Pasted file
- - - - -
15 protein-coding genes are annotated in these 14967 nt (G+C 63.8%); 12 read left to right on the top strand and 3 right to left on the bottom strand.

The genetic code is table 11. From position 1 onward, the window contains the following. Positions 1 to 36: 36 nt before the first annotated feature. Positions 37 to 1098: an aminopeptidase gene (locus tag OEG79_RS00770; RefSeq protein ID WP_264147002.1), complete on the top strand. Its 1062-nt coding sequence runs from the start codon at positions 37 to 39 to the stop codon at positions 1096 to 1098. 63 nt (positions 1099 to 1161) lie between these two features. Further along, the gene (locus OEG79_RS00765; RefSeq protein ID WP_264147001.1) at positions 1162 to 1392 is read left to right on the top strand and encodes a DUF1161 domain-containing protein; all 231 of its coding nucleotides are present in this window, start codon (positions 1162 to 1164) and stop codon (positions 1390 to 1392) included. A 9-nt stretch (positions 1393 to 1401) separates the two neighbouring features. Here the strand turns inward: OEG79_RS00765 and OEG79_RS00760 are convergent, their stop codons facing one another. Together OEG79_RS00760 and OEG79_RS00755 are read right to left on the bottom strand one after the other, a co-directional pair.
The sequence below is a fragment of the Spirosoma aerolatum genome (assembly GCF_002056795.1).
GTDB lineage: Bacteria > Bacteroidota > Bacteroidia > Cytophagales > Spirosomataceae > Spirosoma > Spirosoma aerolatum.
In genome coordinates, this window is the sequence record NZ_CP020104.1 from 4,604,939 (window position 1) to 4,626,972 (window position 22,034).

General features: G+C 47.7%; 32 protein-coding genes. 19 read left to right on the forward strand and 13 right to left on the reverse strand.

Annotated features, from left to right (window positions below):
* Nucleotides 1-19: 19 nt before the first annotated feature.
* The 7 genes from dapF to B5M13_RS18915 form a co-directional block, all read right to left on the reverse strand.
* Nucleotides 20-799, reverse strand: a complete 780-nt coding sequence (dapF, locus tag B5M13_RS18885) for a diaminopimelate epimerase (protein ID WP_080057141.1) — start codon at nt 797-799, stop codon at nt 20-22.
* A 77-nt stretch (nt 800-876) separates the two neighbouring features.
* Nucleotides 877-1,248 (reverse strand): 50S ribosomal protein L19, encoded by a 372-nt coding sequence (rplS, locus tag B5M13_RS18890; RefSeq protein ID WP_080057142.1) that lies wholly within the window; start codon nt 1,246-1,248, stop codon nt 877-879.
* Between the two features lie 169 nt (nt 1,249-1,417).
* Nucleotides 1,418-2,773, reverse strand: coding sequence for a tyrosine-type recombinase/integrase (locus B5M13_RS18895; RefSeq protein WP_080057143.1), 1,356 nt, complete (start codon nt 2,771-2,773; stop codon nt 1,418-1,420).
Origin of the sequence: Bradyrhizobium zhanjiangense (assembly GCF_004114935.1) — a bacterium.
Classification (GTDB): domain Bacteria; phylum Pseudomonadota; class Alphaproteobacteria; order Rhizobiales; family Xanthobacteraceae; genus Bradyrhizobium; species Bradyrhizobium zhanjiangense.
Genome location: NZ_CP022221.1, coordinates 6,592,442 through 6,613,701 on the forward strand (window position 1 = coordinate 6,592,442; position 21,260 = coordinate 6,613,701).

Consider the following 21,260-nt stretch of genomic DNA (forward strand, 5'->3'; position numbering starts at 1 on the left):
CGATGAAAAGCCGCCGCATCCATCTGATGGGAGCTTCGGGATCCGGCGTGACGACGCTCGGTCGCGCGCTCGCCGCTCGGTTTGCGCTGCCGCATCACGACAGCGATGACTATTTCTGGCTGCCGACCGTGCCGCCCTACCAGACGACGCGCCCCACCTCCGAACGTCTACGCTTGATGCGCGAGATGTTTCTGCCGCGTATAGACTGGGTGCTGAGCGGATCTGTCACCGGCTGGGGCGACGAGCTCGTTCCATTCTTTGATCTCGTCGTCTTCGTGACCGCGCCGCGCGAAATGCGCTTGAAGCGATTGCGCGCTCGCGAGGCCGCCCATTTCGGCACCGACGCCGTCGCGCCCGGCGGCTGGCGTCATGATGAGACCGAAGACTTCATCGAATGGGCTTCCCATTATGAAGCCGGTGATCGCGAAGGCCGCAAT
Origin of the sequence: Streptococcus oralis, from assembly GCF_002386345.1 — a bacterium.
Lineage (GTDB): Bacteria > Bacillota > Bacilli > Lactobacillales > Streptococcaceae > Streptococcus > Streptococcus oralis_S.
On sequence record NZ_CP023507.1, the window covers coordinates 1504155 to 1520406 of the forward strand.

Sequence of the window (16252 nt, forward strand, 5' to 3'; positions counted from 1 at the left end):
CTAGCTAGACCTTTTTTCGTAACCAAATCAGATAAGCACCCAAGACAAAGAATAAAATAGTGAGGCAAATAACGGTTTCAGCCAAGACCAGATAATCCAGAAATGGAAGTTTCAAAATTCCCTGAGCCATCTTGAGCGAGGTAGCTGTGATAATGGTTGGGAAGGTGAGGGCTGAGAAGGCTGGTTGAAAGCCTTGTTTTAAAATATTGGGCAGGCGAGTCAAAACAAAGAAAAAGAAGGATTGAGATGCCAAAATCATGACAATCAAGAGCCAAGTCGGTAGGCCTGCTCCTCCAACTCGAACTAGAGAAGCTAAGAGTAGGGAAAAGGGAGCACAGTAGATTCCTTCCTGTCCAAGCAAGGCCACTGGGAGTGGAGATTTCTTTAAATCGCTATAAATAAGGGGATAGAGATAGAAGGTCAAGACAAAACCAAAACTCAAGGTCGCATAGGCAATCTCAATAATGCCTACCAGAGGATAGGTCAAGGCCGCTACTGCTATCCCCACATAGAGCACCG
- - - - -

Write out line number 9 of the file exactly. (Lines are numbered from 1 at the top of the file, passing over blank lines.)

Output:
* The 7 genes from dapF to B5M13_RS18915 form a co-directional block, all read right to left on the reverse strand.